- Migrate subscribers to the new LCC4 values.
- Clean up translations from the old LCC values and routes.
Routing Multiple FIPS Codes Down the Same Trunk Group
There are cases where you need to route multiple FIPS values down the same trunk group, in fact this case can be quite common. This can be done in several ways, such as setting an attribute value back in Number Validation, or making multiple routing entries that match on LCC4. If you are running V9.3 or later, instead of making multiple routing entries you can set the routing entry Called party action to R<LCC4> which replaces the 911 digits with the FIPS digits from the LCC 4 entry.
Hopefully you’ve found this How-To article useful. If you have a simple network, or if you’re pretty experienced with translations, we’ve hopefully given you enough information to be able to implement these changes yourself. However, if you’d rather get some expert help to make sure everything goes smoothly, we would be happy to help you plan and implement a migration plan. Just drop us a line and we’ll put together a quick quote for you.
- List of Counties and FIPS codes: https://en.wikipedia.org/wiki/List_of_counties_in_Michigan
- Michigan Public Service Commission (MPSC) Rules 484.901-484.906 (referred to in this guide as the Rules), regarding the provision of 911 service over Multi-Line Telephone Systems: https://www.michigan.gov/msp
- US Census FIPS code list: https://www.census.gov/geo/reference/codes/cou.html
- A discussion of E911 and NG911 and a migration from ATT and Frontier 911 to Peninsula Fiber Network (PFN) as IP-based: https://www.michigan.gov/documents/msp/SNC_2017_Annual_Report_to_the_Legislature_590590_7.pdf See page 93 for summary information. Selected quotes from this document:
Next Generation 911: In 2016, the SNC reported several independent local projects being developed throughout the state to create regions for IP-based NG911 systems. By June 1, 2017, 30 counties have deployed the IP-based 911 network provided by Peninsula Fiber Network (PFN) with four more counties under agreement with PFN to deploy IP-911 in the next 6-12 months. There are also 27 additional counties under contract with PFN for IP-based 911 deployment; however, the deployment dates for those counties have not yet been reported to the SNC (See Appendix E).
In 2016, ten Michigan Counties contracted with an IP-based network provider to replace their analog 911 network with an IP-based 911 network.
Michigan’s NG911 Status: At present, there are 30 counties contracting with the IP-based 911 provider Peninsula Fiber Network (PFN). There are 32 more counties under contract to migrate away from the current 911 system providers (AT&T and Frontier Communications) to PFN in the future. Other Michigan counties are in various planning stages to enter into agreements to move from the current legacy 911 network providers to an IPbased 911 provider.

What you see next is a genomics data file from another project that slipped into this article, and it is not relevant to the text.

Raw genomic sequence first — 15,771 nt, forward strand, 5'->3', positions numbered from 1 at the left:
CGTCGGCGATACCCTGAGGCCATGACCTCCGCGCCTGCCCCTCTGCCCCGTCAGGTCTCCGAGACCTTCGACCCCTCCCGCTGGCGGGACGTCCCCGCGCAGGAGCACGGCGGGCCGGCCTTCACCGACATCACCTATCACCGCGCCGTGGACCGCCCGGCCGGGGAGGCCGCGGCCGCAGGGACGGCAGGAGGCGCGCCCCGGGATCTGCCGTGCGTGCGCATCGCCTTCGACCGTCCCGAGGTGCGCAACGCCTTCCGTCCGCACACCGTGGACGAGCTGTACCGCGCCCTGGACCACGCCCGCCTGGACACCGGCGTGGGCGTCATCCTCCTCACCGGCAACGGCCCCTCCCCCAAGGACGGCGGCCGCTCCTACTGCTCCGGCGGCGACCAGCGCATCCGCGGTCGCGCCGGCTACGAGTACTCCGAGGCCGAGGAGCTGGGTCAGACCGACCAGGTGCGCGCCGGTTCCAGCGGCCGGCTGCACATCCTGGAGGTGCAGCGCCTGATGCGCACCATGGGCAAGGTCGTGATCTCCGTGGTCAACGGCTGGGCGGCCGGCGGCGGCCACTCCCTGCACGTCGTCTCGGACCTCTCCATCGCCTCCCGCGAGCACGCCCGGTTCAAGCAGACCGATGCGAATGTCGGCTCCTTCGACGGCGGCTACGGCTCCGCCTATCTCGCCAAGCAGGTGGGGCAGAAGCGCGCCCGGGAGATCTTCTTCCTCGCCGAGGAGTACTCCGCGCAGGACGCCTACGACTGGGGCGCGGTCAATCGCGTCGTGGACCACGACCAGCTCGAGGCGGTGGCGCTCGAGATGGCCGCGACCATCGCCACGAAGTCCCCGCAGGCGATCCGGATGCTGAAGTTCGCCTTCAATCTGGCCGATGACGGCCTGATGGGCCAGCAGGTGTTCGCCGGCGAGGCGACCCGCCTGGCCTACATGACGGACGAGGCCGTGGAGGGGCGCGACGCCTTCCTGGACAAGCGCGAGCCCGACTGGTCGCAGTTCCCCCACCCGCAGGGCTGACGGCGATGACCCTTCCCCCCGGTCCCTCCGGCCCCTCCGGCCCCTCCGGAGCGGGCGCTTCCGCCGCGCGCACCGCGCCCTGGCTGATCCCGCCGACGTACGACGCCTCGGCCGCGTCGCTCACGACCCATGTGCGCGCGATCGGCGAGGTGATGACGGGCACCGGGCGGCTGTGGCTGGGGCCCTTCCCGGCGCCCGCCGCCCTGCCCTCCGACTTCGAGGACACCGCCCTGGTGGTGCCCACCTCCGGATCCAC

PFN, the current provider of IP-911 services to Michigan PSAPs, has received approval under MPSC Docket U14000 to submit invoices to the state wireless 911 fund created under MCL 484.1408 (4)(b) for its delivery of wireless 911calls, which it estimates as approximately 85% of its call volume.
Michigan currently has three 911 Service Providers which may change as NG911 is deployed.
- AT&T – providing service in the Lower Peninsula only.
- Frontier Communications – providing service in the Lower Peninsula only
- Peninsula Fiber Network, LLC (PFN) – providing service in both the Upper and Lower Peninsulas.
AT&T is the 911 Service Provider for 145 Primary, 5 Secondary, and 23 Back-up (combination of fully featured and voice only) PSAPs. AT&T also provides trunk routing to 13 Frontier-hosted Primary PSAPs.
Frontier Communications is the 911 Service Provider for 22 Primary PSAPs, and 4 back-up PSAPs. Frontier Communications also provides trunk routing to 16 AT&T-hosted Primary PSAPs, 2 AT&T-hosted Secondary PSAPs, and 1 AT&T-hosted Back-up PSAP.
Peninsula Fiber Network is the 911 Service Provider for 21 Primary PSAPs and 2 back-up PSAPs. PFN has established interoperability trunk routing to four of the seven legacy selective routers for PSAP transfers between 911 providers.
AT&T uses five Lucent 5ESS 911 tandem switches in Michigan’s Lower Peninsula located in Ann Arbor, Bay City, Cadillac, Grand Rapids, and Rochester.
Frontier Communications uses a Lucent 5ESS 911 tandem switch in Muskegon, a Nortel DMS100 911 tandem switch in Alma, a CML ECS1000 tandem switch in Bellaire, and a CML ECS1000 tandem switch in Adrian.
Peninsula Fiber Network uses four INdigital Emergency Services Routing Proxies (ESRP) located in Baraga, Munising, Southfield and Grand Rapids. Unlike the more traditional selective routers, this routing mechanism is in line with NG911 standards and capable of NG911 features and functions.